Ideally, audited annual sales and profits should be a simple addition of figures for the four quarters, except for minor variations or changes due to corporate restructuring. According to the Capitaline database, quarterly profits of nearly 200 companies did not add up to their full-year earnings in 2007-8. Of these, 71 firms showed substantial variations. In case of Orbit Corp, Ajmera Realty and Bharat Electron, the annual profits were higher by at least Rs 44 crore. "Such discrepancies happen because most quarterly results are unaudited. Investors should be wary of these companies," says P. Anil Kumar, a chartered accountant.

All within the family:
Giving loans to companies owned by directors or promoters is a tried and tested way to siphon off cash from the listed cash cow. It can alsobe a way to hike the revenues. In the case of a large real estate firm, around 40% of sales in 2007-8 were to an unlisted group company. Now, what if the privately held firm is unable to pay for its purchases? In such a scenario, the seller (listed firm) writes off the amount as 'receivables', which are never received. When the genuine sale of the properties happens after a few months or a year, the unlisted entity books the revenues and profits,and the cost is borne by the shareholders of the listed company, whichmerely shows a book entry.

"There is nothing wrong if the loans are given on terms that are applicable to third parties. But in the absence of disclosures, it is difficult to judge this," says corporate tax expert Dinesh Patra. He adds that there could be both positive and negative spin-offs of sourcing from group companies. It could result in cost savings for the listed firm. On the flip side, such transactions allow the promoters to exert considerable influence over a company's revenues and profitability.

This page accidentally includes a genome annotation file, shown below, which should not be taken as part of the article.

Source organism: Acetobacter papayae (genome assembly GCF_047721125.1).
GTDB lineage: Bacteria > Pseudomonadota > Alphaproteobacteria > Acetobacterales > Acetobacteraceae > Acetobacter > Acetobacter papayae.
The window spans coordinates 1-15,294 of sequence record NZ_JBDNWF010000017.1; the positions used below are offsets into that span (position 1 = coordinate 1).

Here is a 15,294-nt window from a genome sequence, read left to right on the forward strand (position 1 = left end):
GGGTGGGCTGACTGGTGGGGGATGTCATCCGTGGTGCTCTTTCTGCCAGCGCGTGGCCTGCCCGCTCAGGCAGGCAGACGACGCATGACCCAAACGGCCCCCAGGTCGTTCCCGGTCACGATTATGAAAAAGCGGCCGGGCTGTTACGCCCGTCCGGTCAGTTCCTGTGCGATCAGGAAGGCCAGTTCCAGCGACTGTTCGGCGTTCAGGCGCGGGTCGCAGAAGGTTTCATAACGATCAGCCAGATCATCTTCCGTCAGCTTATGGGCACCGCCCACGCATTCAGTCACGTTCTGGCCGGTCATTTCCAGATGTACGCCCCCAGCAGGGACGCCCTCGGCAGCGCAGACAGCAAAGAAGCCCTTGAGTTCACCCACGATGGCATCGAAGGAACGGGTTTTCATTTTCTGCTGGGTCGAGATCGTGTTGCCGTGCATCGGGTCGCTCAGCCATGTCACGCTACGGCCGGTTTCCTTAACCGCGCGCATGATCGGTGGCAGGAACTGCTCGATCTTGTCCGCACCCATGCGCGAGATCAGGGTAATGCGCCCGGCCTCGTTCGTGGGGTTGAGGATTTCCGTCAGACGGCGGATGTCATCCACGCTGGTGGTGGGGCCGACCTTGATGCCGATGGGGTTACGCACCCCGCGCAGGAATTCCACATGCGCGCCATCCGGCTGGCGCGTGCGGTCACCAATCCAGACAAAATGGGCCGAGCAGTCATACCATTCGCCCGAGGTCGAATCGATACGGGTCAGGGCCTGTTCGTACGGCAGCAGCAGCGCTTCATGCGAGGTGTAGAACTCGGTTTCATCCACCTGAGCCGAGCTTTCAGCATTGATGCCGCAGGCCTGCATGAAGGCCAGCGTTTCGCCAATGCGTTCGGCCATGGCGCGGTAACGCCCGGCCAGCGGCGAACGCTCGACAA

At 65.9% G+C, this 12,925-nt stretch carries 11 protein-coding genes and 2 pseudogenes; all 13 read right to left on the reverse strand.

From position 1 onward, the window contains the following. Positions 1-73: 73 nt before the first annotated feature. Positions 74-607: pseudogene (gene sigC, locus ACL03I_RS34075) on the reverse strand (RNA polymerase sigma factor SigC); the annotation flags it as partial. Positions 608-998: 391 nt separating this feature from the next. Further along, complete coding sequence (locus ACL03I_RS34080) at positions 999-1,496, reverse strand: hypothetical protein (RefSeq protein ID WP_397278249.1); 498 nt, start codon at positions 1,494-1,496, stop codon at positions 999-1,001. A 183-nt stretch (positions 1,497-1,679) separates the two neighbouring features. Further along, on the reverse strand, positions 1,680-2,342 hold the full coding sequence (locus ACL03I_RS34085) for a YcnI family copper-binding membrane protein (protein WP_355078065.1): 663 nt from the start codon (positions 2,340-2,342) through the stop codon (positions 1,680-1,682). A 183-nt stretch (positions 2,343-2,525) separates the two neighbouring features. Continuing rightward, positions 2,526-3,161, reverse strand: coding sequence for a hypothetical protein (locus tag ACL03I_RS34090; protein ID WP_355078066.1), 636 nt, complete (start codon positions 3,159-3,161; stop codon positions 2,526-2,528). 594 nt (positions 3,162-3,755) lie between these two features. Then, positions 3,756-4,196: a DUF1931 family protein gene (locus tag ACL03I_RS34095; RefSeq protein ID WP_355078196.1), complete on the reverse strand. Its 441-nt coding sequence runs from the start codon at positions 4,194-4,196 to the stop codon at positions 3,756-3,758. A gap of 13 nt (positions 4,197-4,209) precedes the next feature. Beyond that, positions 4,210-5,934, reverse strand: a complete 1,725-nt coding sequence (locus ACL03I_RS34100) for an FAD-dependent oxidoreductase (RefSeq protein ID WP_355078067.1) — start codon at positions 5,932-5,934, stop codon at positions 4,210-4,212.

Pretend the inventory isn't there:
The inventories of many companies have gone up in the past few quarters even as the value of the goods has fallen. "The companies holding large inventories of commodities will be particularly affected because declining prices will compel them to do mark-to-market losses," says Tim Rocks of Macquarie Research. In Q3 2008-9, inventory write-downs of $104 million drove down Vedanta Resources' EBIDTA by 98%. To avoid such losses, the promoters can simply show inventories as sales and hike profits.

Beneath the (balance) sheets:
During boom times, several companies signed up the forex derivative contracts, hoping to gain from the movement of currencies. But after the global slowdown, these derivatives have shrunk in value. So, promoters either refuse to show these losses in the P&L accounts, or disclose the exposures, but refuse to provide for it. In the case of Bharat Forge, the impact of unrealised forex losses were carried as 'Hedging Reserve', which will be finally settled when the underlying transaction arises. In Q3 2008-9, it was not reflected in its losses.

Now that you are aware of how the figures are cooked up, here's how you can avoid such stocks. "Break the BSE 500 into different buckets-top 50, the next 100, the next 100, and the remaining 250 companies-as per market cap. The manipulation increases as you approach the bottom half. Weed out these companies," advises Saurabh Mukherjea, head of Indian equities, Noble, which was one of the few global investment banks to have raised questions about Indian promoters before Raju confessed.

Methodology:  We used these parameters to detect creative accounting by BSE 500 companies: Understating depreciation: 213 companies had reduced the depreciation rates in 2007-8. Cash flow Vs EBIDTA: 168 companies had negative change in cash flows and a positive change in EBIDTA. Variation in quarterly, annual PAT: 198 companies had profit variations in 2007-8. In 71 of the cases, the difference amounted to over Rs 1 crore. We also found that 11 companies exhibited all three parameters.